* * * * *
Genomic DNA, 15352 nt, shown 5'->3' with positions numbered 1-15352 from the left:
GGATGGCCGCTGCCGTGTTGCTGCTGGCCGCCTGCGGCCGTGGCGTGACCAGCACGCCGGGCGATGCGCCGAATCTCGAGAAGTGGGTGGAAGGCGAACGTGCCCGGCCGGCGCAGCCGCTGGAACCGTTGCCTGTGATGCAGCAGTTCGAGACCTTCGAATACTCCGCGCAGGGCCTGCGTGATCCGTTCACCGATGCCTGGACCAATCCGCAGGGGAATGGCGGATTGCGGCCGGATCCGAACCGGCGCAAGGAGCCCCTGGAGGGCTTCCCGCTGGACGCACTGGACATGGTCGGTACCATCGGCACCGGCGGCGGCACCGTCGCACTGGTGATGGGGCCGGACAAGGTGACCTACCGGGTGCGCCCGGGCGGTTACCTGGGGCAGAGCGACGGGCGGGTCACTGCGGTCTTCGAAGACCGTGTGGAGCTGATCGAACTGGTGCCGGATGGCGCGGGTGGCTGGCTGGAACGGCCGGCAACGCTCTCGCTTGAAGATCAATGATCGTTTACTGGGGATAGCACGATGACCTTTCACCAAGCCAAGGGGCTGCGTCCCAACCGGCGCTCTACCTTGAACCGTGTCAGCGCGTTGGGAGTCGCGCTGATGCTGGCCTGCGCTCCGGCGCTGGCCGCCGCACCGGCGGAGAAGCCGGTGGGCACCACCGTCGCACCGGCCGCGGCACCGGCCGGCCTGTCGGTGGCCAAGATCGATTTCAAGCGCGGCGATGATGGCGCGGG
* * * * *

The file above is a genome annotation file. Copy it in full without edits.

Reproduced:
Genomic DNA, 15352 nt, shown 5'->3' with positions numbered 1-15352 from the left:
GGATGGCCGCTGCCGTGTTGCTGCTGGCCGCCTGCGGCCGTGGCGTGACCAGCACGCCGGGCGATGCGCCGAATCTCGAGAAGTGGGTGGAAGGCGAACGTGCCCGGCCGGCGCAGCCGCTGGAACCGTTGCCTGTGATGCAGCAGTTCGAGACCTTCGAATACTCCGCGCAGGGCCTGCGTGATCCGTTCACCGATGCCTGGACCAATCCGCAGGGGAATGGCGGATTGCGGCCGGATCCGAACCGGCGCAAGGAGCCCCTGGAGGGCTTCCCGCTGGACGCACTGGACATGGTCGGTACCATCGGCACCGGCGGCGGCACCGTCGCACTGGTGATGGGGCCGGACAAGGTGACCTACCGGGTGCGCCCGGGCGGTTACCTGGGGCAGAGCGACGGGCGGGTCACTGCGGTCTTCGAAGACCGTGTGGAGCTGATCGAACTGGTGCCGGATGGCGCGGGTGGCTGGCTGGAACGGCCGGCAACGCTCTCGCTTGAAGATCAATGATCGTTTACTGGGGATAGCACGATGACCTTTCACCAAGCCAAGGGGCTGCGTCCCAACCGGCGCTCTACCTTGAACCGTGTCAGCGCGTTGGGAGTCGCGCTGATGCTGGCCTGCGCTCCGGCGCTGGCCGCCGCACCGGCGGAGAAGCCGGTGGGCACCACCGTCGCACCGGCCGCGGCACCGGCCGGCCTGTCGGTGGCCAAGATCGATTTCAAGCGCGGCGATGATGGCGCGGG